My pastor once referred to the plot of La Bohème as “the hippies in Paris.” And after catching a past Met performance of La Bohème on TV one evening, I had to agree. Rebellion against authority, communal living, and starving artists flood the stage with the modes of their free-spirit culture. While one of the most popular operatic works, which has influenced a host of artistic projects outside of opera houses (i.e Rent), I was not initially won over by the loose morals of “The Bohemians”. However, my indifferent attitude did not prevent me from taking the trip to the theater when a fresh cast mounted the open garret of Franco Zeffirelli’s iconic 1981 production. “I’ll give it another chance…” I reasoned.
The pairing of Sonya Yoncheva and Michael Fabiano felt like an old photograph stuffed into an album presently displaced. They looked familiar, but where had I seen them…? Oh, yes─ in La Traviata just a year earlier. However, their wigs and wardrobes had changed drastically from the days of suits and satin sundresses.
Did my second viewing of La Bohème transform my opinion of Puccini’s lovable opera ? Not particularly. While anticipating my favorite melodies (I judge a soprano by the number of goosebumps on my body when listening to “Sì. Mi chiamano Mimì”) was an entertaining highlight, I still wasn’t as emotionally moved by the plot as I had hoped. Perhaps the third time will be the charm…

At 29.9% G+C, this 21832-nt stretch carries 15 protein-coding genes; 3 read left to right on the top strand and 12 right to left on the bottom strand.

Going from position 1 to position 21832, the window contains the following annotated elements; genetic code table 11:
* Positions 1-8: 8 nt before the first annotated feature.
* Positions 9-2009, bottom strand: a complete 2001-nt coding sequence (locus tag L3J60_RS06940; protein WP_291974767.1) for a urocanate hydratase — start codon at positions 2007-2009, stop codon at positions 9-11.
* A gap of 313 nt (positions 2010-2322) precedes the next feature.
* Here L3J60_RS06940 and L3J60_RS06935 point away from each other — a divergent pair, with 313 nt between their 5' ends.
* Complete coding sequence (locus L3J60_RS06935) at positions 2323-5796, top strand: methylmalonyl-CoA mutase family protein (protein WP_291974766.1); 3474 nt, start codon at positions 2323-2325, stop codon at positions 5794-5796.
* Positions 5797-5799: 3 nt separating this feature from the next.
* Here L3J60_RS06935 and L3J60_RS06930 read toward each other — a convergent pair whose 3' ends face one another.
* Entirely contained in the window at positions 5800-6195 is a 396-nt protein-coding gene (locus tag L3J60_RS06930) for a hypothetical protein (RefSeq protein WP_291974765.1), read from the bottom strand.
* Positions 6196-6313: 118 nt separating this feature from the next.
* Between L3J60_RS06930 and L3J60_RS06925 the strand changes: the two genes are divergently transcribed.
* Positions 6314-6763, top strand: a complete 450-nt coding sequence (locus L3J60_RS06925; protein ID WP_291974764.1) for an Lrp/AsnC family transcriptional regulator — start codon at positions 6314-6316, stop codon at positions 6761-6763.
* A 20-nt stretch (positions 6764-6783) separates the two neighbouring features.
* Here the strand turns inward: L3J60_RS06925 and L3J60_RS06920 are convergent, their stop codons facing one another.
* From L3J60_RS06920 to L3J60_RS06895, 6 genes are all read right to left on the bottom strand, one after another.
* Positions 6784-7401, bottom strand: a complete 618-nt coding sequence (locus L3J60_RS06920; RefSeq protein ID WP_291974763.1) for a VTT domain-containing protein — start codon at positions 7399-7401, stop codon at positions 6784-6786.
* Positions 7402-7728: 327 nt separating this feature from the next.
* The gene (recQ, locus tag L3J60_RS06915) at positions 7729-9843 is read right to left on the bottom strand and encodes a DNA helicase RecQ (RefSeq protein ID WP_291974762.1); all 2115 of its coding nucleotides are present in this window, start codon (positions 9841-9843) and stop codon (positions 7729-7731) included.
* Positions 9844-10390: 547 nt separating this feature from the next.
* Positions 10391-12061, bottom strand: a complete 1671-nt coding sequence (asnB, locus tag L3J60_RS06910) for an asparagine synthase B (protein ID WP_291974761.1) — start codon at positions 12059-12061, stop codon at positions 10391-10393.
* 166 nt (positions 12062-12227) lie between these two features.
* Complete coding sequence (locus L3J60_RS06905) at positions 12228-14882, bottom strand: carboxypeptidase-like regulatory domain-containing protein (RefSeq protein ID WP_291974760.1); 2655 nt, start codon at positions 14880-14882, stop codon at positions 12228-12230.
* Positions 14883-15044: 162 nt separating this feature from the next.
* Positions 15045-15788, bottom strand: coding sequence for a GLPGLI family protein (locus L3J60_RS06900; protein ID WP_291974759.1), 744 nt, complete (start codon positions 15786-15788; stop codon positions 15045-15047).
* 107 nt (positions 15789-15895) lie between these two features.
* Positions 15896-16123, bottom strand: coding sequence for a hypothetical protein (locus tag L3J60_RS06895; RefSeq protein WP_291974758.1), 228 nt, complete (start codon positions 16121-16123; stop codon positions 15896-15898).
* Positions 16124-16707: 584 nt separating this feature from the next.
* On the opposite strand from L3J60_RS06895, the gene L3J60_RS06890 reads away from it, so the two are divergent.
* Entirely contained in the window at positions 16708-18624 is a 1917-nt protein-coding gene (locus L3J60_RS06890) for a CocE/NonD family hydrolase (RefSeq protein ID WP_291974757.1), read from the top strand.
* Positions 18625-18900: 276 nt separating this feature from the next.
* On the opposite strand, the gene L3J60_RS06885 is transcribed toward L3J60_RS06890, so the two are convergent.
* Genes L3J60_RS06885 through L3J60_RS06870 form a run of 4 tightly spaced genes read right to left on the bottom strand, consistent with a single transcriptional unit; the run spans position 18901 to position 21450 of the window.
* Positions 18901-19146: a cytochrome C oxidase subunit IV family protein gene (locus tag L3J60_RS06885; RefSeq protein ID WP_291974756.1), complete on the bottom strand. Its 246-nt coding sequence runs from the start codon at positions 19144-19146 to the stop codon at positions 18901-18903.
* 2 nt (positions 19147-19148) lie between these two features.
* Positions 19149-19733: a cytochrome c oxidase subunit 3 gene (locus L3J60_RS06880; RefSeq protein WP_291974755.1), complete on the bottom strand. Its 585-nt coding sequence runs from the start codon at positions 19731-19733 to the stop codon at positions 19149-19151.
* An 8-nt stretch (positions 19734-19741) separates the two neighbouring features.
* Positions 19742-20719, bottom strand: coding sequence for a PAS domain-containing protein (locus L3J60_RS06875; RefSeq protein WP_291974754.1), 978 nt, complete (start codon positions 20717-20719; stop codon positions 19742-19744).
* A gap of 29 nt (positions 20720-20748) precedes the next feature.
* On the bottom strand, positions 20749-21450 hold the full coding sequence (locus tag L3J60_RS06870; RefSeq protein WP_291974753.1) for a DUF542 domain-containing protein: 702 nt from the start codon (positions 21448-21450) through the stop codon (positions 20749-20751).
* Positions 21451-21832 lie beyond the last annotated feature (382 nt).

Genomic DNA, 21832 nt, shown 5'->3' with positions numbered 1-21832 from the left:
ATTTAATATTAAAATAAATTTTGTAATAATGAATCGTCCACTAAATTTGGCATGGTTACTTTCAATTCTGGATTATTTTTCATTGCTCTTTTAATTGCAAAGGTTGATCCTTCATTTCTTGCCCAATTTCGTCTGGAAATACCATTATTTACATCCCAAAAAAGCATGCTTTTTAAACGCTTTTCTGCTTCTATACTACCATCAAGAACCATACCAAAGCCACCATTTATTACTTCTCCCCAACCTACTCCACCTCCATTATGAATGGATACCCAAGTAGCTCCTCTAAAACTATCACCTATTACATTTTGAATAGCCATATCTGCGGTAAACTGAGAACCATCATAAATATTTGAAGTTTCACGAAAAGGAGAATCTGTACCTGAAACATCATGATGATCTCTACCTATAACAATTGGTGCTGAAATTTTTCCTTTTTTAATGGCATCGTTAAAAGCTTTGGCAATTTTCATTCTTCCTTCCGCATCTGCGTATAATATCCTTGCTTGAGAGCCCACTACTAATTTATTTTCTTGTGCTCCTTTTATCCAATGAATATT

There are times when an opera costume should be interpretive. This was not one of those occasions. No, I knew from the instant I decided to make plans for attending La Bohème that I would dress head to toe as either Mimì or Musetta. Since the more recognizable of the two is the former, and since masquerading as the latter would throw me into a mid-season panic of having to sew something from scratch, I threw in my chips for Mimì. The dishwater blue frock ─ so iconic to Zeffirelli’s sickly sweet Mimì ─ could easily be mimicked with the blue chambray dress in my mother’s closet.
But it needed more…
The original dress, which is from the 1970’s or 80’s, hit at the mid-calf level, but this was too short for the floor length skirts of the 1830’s. I remedied my malady with a matching chambray ruffle, which I attached to the bottom hem of the dress.
Now I needed the shawl… Mimì is nothing without her crocheted shawl ! A plethora of images from past Met performances guided me when choosing a pattern…
Here’s the pattern I used: https://shyamanivas.blogspot.com/2017/06/latticed-spider-shawl-1.html
I devised my own border scheme based on the production pictures and with a pair of lace gloves and upswept hairstyle… voilà─ Mimì !
“Yes, they call me Mimì”… at least they did at the theater that day ! It’s always fun to replicate the style of a character to the nth degree and Mimì was a relative breeze. Although I’m not counted among the lovers of La Bohème, I’m certain that Puccini’s tunes will draw me back again someday. But next time, I plan to chart a new course for my costume… look out, Musetta, I’m coming for you !
Toi, Toi, Toi,
Cast and Credits:
La Bohème ─ Giacomo Puccini (1896)
Live in HD air date: February 24, 2018
Mimì ─ Sonya Yoncheva
Rodolfo ─ Michael Fabiano
Musetta ─ Susanna Phillips
Marcello ─ Lucas Meachem
Schaunard ─ Alexey Lavrov
Colline ─ Matthew Rose
Benoit/Alicindoro ─ Paul Plishka
Conductor ─ Marco Armiliato
Production ─ Franco Zeffirelli
Set Designer ─ Franco Zeffirelli
Costume Designer ─ Peter J. Hall
Lighting Designer ─ Gil Wechsler
Revival Stage Director ─Gregory Keller
Live in HD Director ─ Matthew Diamond
Host ─ Kelli O’Hara